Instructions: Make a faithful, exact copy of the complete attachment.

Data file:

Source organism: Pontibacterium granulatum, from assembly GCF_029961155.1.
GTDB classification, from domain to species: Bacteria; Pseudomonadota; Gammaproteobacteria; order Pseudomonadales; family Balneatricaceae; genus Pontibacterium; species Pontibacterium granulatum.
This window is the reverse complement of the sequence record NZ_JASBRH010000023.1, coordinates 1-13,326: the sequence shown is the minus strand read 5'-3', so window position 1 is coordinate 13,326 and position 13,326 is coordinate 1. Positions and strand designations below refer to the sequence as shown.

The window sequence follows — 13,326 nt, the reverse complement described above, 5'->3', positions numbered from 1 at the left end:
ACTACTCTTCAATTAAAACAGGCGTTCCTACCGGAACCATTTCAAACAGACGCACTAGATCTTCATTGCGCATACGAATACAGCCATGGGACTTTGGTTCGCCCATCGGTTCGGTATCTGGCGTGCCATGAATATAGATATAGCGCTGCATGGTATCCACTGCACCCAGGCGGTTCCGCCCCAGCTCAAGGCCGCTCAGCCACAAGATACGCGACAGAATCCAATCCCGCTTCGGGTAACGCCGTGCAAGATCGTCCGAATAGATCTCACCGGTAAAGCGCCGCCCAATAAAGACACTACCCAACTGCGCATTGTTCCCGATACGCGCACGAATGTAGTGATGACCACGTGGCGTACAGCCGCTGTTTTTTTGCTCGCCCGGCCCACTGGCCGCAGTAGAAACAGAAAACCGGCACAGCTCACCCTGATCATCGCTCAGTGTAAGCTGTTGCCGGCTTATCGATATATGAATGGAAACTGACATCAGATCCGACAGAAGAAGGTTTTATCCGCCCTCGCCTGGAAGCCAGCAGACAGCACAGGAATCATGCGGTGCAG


Source organism: Pontibacterium granulatum, from assembly GCF_029961155.1.
GTDB classification, from domain to species: Bacteria; Pseudomonadota; Gammaproteobacteria; order Pseudomonadales; family Balneatricaceae; genus Pontibacterium; species Pontibacterium granulatum.
This window is the reverse complement of the sequence record NZ_JASBRH010000023.1, coordinates 1-13,326: the sequence shown is the minus strand read 5'-3', so window position 1 is coordinate 13,326 and position 13,326 is coordinate 1. Positions and strand designations below refer to the sequence as shown.

The window sequence follows — 13,326 nt, the reverse complement described above, 5'->3', positions numbered from 1 at the left end:
ACTACTCTTCAATTAAAACAGGCGTTCCTACCGGAACCATTTCAAACAGACGCACTAGATCTTCATTGCGCATACGAATACAGCCATGGGACTTTGGTTCGCCCATCGGTTCGGTATCTGGCGTGCCATGAATATAGATATAGCGCTGCATGGTATCCACTGCACCCAGGCGGTTCCGCCCCAGCTCAAGGCCGCTCAGCCACAAGATACGCGACAGAATCCAATCCCGCTTCGGGTAACGCCGTGCAAGATCGTCCGAATAGATCTCACCGGTAAAGCGCCGCCCAATAAAGACACTACCCAACTGCGCATTGTTCCCGATACGCGCACGAATGTAGTGATGACCACGTGGCGTACAGCCGCTGTTTTTTTGCTCGCCCGGCCCACTGGCCGCAGTAGAAACAGAAAACCGGCACAGCTCACCCTGATCATCGCTCAGTGTAAGCTGTTGCCGGCTTATCGATATATGAATGGAAACTGACATCAGATCCGACAGAAGAAGGTTTTATCCGCCCTCGCCTGGAAGCCAGCAGACAGCACAGGAATCATGCGGTGCAG